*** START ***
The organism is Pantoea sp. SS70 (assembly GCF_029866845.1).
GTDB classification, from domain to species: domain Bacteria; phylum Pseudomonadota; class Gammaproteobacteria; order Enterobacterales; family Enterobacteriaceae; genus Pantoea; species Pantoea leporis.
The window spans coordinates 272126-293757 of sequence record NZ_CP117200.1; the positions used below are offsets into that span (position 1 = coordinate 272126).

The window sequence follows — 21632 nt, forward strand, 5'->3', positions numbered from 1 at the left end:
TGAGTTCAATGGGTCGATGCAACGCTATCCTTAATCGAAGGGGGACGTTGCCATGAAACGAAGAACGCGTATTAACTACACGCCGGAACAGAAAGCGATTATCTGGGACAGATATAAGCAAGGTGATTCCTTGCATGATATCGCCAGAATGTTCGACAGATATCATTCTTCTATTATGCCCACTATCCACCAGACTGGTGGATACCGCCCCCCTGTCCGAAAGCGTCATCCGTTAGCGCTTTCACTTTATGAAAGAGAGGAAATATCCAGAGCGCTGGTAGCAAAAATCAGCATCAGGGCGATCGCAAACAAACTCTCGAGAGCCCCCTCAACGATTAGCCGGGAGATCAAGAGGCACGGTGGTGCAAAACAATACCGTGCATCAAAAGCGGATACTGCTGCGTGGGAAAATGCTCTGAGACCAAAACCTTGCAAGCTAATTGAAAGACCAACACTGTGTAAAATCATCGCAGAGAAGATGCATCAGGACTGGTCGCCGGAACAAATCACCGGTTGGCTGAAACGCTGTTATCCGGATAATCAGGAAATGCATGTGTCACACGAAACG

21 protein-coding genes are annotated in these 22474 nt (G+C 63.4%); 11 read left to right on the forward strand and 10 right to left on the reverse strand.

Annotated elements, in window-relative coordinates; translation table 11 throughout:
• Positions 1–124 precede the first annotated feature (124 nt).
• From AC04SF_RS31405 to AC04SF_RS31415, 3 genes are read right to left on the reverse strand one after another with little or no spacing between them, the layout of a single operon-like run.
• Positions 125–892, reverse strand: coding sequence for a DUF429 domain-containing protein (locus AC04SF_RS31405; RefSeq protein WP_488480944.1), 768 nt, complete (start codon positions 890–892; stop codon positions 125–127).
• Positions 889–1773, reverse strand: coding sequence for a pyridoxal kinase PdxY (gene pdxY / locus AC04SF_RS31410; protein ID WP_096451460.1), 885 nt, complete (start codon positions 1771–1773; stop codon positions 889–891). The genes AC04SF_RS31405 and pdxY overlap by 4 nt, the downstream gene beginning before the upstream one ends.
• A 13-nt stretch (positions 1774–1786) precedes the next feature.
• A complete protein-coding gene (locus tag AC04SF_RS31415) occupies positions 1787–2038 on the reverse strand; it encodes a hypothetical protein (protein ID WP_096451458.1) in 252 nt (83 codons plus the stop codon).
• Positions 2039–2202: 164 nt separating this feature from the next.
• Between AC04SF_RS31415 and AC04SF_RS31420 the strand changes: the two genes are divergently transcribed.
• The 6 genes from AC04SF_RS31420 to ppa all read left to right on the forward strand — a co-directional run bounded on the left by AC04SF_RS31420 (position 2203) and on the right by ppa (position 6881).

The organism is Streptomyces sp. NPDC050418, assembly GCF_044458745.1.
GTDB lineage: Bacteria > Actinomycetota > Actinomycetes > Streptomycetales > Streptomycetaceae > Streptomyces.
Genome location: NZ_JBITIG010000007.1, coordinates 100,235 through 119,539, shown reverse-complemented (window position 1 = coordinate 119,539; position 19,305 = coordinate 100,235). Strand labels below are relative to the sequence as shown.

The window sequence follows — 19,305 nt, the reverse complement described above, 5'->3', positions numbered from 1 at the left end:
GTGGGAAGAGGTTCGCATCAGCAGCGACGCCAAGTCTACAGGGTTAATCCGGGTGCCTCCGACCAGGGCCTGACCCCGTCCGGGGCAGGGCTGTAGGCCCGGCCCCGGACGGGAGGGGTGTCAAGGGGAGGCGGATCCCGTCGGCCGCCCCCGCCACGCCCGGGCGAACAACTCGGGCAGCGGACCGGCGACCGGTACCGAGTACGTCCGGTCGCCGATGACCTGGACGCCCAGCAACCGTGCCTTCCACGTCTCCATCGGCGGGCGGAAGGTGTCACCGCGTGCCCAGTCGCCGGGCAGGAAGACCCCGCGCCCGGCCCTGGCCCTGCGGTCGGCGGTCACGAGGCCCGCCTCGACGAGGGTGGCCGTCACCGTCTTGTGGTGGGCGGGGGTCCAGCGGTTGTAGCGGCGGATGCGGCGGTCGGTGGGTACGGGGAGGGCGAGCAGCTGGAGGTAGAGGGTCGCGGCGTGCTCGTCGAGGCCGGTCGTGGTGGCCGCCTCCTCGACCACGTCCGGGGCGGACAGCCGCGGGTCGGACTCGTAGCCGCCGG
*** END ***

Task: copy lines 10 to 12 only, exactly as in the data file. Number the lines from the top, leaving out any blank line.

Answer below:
• Positions 125–892, reverse strand: coding sequence for a DUF429 domain-containing protein (locus AC04SF_RS31405; RefSeq protein WP_488480944.1), 768 nt, complete (start codon positions 890–892; stop codon positions 125–127).
• Positions 889–1773, reverse strand: coding sequence for a pyridoxal kinase PdxY (gene pdxY / locus AC04SF_RS31410; protein ID WP_096451460.1), 885 nt, complete (start codon positions 1771–1773; stop codon positions 889–891). The genes AC04SF_RS31405 and pdxY overlap by 4 nt, the downstream gene beginning before the upstream one ends.
• A 13-nt stretch (positions 1774–1786) precedes the next feature.